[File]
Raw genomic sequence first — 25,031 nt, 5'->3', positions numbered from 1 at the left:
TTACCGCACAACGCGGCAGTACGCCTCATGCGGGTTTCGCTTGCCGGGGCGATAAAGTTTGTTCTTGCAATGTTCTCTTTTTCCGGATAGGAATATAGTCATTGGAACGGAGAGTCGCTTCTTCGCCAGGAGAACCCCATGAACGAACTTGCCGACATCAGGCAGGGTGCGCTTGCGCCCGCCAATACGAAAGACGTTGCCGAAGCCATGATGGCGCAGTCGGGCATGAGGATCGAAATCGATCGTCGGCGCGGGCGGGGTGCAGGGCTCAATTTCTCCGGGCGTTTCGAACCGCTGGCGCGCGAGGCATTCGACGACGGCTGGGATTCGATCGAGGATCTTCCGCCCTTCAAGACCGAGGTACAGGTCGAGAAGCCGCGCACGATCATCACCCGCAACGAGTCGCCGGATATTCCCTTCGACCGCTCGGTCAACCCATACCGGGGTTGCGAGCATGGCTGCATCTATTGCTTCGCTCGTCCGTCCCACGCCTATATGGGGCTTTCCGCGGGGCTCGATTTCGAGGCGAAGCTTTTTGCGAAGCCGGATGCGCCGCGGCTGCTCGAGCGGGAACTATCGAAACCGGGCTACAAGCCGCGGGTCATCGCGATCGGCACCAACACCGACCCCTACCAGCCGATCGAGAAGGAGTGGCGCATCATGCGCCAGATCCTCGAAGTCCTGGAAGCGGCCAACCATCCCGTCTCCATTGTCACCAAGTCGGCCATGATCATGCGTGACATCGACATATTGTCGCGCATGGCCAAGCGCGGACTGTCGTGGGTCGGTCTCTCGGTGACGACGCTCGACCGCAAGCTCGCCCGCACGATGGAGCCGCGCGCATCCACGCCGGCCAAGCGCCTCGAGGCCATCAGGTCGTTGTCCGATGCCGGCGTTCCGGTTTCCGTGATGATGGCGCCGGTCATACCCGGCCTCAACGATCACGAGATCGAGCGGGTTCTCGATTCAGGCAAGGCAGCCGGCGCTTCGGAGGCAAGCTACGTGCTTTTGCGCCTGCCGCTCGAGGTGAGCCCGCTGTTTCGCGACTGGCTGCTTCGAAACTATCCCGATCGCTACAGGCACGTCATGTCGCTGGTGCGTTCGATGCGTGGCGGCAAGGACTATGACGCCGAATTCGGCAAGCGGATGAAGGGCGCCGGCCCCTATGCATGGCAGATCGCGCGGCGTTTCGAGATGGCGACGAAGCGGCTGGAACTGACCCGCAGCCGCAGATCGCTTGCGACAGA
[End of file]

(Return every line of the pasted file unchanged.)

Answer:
Raw genomic sequence first — 25,031 nt, 5'->3', positions numbered from 1 at the left:
TTACCGCACAACGCGGCAGTACGCCTCATGCGGGTTTCGCTTGCCGGGGCGATAAAGTTTGTTCTTGCAATGTTCTCTTTTTCCGGATAGGAATATAGTCATTGGAACGGAGAGTCGCTTCTTCGCCAGGAGAACCCCATGAACGAACTTGCCGACATCAGGCAGGGTGCGCTTGCGCCCGCCAATACGAAAGACGTTGCCGAAGCCATGATGGCGCAGTCGGGCATGAGGATCGAAATCGATCGTCGGCGCGGGCGGGGTGCAGGGCTCAATTTCTCCGGGCGTTTCGAACCGCTGGCGCGCGAGGCATTCGACGACGGCTGGGATTCGATCGAGGATCTTCCGCCCTTCAAGACCGAGGTACAGGTCGAGAAGCCGCGCACGATCATCACCCGCAACGAGTCGCCGGATATTCCCTTCGACCGCTCGGTCAACCCATACCGGGGTTGCGAGCATGGCTGCATCTATTGCTTCGCTCGTCCGTCCCACGCCTATATGGGGCTTTCCGCGGGGCTCGATTTCGAGGCGAAGCTTTTTGCGAAGCCGGATGCGCCGCGGCTGCTCGAGCGGGAACTATCGAAACCGGGCTACAAGCCGCGGGTCATCGCGATCGGCACCAACACCGACCCCTACCAGCCGATCGAGAAGGAGTGGCGCATCATGCGCCAGATCCTCGAAGTCCTGGAAGCGGCCAACCATCCCGTCTCCATTGTCACCAAGTCGGCCATGATCATGCGTGACATCGACATATTGTCGCGCATGGCCAAGCGCGGACTGTCGTGGGTCGGTCTCTCGGTGACGACGCTCGACCGCAAGCTCGCCCGCACGATGGAGCCGCGCGCATCCACGCCGGCCAAGCGCCTCGAGGCCATCAGGTCGTTGTCCGATGCCGGCGTTCCGGTTTCCGTGATGATGGCGCCGGTCATACCCGGCCTCAACGATCACGAGATCGAGCGGGTTCTCGATTCAGGCAAGGCAGCCGGCGCTTCGGAGGCAAGCTACGTGCTTTTGCGCCTGCCGCTCGAGGTGAGCCCGCTGTTTCGCGACTGGCTGCTTCGAAACTATCCCGATCGCTACAGGCACGTCATGTCGCTGGTGCGTTCGATGCGTGGCGGCAAGGACTATGACGCCGAATTCGGCAAGCGGATGAAGGGCGCCGGCCCCTATGCATGGCAGATCGCGCGGCGTTTCGAGATGGCGACGAAGCGGCTGGAACTGACCCGCAGCCGCAGATCGCTTGCGACAGA